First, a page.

Survey Finds Action on Information Requests Can Take Years

Published on
by
the New York Times

Survey Finds Action on Information Requests Can Take Years

by
Scott Shane

WASHINGTON - The Freedom of Information Act requires a federal agency to provide an initial response to a request within 20 days and to provide the documents in a timely manner. But the oldest pending request uncovered in a new survey of 87 agencies and departments has been awaiting a response for 20 years, and 16 requesters have been waiting more than 15 years for results.

The survey, to be released on Monday, is the latest proof of a fact well-known to historians and journalists who regularly seek government documents: Agencies often take months or years to respond to requests for information under the law, known as FOIA, which went into effect on July 4, 1967.

"The law is 40 years old, and we're seeing 20 years of delay," said Thomas S. Blanton, director of the National Security Archive, a research group at George Washington University. The group, itself among the most prolific requesters under the act, conducted the survey with support from the John S. and James L. Knight Foundation. The survey will be posted at nsarchive.org.

The survey found that 10 federal agencies had misrepresented their backlog of FOIA requests in annual reports to Congress, misstating the age of their oldest pending request. It found that the State Department accounted for most of the oldest unanswered requests, with 10 requests filed in 1991 or earlier still awaiting responses. (The State Department declined to comment, saying officials had not yet reviewed the survey.)

The public interest in some aging government documents was vividly illustrated last week, when the Central Intelligence Agency released the so-called family jewels, papers that described illegal wiretaps, assassination plots and other agency misdeeds from the 1950s, 1960s and early 1970s. The documents were the subject of front-page newspaper reports and extensive television coverage.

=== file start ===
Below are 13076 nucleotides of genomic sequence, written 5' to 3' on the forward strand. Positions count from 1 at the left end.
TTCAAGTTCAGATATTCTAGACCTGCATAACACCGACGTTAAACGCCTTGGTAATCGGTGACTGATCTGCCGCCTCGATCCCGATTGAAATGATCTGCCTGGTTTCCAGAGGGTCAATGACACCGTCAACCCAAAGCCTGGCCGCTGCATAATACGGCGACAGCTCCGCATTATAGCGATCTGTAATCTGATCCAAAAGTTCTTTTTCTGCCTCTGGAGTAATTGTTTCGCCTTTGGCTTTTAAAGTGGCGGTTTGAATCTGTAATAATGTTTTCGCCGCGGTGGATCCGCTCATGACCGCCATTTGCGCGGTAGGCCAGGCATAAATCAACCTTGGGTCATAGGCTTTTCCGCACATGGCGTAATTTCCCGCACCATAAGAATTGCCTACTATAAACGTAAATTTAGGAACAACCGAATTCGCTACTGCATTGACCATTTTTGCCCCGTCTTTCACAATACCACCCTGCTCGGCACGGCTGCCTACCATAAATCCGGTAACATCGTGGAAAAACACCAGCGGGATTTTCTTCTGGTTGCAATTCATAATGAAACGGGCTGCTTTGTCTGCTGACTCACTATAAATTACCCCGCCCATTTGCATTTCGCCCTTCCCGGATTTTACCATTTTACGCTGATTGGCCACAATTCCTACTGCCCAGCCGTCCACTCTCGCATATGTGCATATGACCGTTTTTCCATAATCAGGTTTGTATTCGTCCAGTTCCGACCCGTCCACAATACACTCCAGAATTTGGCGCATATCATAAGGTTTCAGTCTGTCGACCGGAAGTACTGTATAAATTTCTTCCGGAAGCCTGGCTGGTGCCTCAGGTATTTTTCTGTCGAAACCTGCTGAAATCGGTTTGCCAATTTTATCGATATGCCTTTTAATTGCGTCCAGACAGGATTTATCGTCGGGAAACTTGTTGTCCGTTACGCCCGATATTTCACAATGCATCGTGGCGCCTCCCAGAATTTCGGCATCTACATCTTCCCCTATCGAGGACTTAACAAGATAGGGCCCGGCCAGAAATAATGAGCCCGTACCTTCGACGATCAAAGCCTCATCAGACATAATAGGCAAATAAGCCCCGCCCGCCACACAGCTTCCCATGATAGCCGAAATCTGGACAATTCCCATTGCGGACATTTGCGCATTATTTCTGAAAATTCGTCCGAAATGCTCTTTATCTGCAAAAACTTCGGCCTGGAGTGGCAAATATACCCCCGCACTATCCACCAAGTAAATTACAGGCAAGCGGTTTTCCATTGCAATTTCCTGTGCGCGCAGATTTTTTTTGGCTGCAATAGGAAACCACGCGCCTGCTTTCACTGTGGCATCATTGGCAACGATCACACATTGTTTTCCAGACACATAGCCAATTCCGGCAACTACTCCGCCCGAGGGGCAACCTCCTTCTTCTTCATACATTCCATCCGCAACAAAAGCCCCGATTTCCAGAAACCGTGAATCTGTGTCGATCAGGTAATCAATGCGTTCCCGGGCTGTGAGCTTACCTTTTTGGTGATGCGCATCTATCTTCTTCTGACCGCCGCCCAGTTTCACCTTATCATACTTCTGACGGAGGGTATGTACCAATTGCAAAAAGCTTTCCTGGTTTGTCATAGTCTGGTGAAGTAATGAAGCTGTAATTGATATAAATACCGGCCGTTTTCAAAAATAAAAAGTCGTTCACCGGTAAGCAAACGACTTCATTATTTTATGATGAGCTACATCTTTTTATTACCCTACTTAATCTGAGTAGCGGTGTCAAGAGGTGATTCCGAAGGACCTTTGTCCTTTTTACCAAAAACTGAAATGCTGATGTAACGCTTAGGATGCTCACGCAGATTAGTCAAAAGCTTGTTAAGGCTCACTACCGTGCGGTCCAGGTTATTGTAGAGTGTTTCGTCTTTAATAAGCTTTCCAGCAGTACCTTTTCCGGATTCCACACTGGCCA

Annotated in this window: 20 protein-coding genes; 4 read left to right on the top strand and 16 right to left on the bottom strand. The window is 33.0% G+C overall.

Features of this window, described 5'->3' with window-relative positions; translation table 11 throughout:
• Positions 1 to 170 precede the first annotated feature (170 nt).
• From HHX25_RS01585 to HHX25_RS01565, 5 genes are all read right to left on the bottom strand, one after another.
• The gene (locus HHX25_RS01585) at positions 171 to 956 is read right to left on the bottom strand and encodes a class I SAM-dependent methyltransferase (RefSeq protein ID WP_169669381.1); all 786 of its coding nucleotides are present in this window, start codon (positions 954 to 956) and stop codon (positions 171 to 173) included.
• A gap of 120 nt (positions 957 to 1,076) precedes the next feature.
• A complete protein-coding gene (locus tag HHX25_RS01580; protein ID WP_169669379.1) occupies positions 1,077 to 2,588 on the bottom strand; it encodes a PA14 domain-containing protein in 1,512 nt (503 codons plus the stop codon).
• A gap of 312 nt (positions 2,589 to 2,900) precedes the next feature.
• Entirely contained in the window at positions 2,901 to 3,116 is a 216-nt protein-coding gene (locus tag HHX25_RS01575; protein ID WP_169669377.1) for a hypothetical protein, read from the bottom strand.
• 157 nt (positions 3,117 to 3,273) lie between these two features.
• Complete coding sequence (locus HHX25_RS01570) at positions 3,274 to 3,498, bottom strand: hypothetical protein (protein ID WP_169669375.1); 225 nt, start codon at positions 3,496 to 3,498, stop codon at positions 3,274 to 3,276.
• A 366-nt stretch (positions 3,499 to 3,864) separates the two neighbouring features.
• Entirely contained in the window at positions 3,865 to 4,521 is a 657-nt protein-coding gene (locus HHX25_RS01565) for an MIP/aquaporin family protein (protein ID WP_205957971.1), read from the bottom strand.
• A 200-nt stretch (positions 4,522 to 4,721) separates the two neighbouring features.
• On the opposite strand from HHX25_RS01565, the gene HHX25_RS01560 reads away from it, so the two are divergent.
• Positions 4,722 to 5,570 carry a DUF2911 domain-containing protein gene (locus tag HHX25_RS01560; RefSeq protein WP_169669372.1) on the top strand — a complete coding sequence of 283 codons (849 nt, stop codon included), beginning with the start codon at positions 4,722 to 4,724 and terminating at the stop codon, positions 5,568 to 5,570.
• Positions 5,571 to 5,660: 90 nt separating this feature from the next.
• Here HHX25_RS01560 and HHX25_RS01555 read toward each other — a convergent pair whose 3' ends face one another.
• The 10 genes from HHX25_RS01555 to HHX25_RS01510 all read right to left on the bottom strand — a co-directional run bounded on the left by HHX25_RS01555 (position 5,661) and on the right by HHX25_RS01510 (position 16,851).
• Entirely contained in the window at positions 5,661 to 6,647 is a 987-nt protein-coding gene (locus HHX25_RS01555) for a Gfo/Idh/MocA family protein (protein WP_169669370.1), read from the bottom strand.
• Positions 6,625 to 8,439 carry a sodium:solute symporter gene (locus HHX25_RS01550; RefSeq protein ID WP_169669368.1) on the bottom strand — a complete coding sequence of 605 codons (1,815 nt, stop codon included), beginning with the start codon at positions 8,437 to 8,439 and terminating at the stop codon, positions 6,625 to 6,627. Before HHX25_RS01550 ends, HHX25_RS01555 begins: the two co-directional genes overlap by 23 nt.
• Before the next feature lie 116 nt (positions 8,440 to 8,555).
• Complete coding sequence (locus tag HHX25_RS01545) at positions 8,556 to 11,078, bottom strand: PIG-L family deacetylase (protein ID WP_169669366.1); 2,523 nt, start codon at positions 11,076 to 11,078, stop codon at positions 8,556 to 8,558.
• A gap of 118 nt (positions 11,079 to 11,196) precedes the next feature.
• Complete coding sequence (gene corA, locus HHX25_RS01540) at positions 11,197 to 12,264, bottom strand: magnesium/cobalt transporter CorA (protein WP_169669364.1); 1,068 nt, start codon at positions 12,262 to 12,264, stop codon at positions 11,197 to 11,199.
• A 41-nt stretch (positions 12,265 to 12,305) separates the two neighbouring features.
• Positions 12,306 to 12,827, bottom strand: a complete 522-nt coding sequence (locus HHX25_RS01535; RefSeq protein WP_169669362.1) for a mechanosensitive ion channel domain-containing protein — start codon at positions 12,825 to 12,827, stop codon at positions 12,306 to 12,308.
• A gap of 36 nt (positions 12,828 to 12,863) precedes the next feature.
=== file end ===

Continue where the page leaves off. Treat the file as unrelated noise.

The papers were first requested by the National Security Archive in 1992, and a cover letter accompanying the C.I.A. release identified that request as the intelligence agency's oldest still pending.

"Please be assured that we do not consider acceptable a delay of this duration," said the June 25 letter from Scott Koch, the agency's information and privacy coordinator. Mr. Koch wrote that the intelligence agency was trying to clear out its oldest requests as part of an effort to speed compliance with the law, and added, "this case was, in fact, the oldest in our backlog."

But in response to the survey, the C.I.A. on June 20 had identified an even older pending request - one dating to 1989, also filed by the National Security Archive, seeking information about the Iran-contra affair.

The oldest pending requests came from a broad group of filers. The very oldest request was sent May 5, 1987, to the State Department by lawyers for the Church of Scientology seeking any information the department had gathered about the church or about cults.

Other aging requests came from USX Corporation (a 1988 filing seeking information on the Luxembourg steel industry), the Armenian Assembly of America (looking for information in 1989 on the Armenian genocide during World War I) and the United Automobile Workers (from 1991, seeking information on policies regarding South Korea).

A bipartisan bill to force agencies to respond more quickly and completely to FOIA requests, sponsored by Senators John Cornyn, Republican of Texas, and Patrick M. Leahy, Democrat of Vermont, was approved by the Senate Judiciary Committee in April. But another Republican, Senator Jon Kyl of Arizona, has put a hold on the bill, in response, in part, to concerns from the Justice Department that the bill might force the disclosure of national security information.

In the meantime, the authors of the survey, itself conducted using FOIA requests sent in January, cannot be certain they have found the oldest pending requests. Some 26 of the 87 agencies surveyed never responded at all, according to the National Security Archive.

Copyright 2007 The New York Times Company

Share This Article

More in: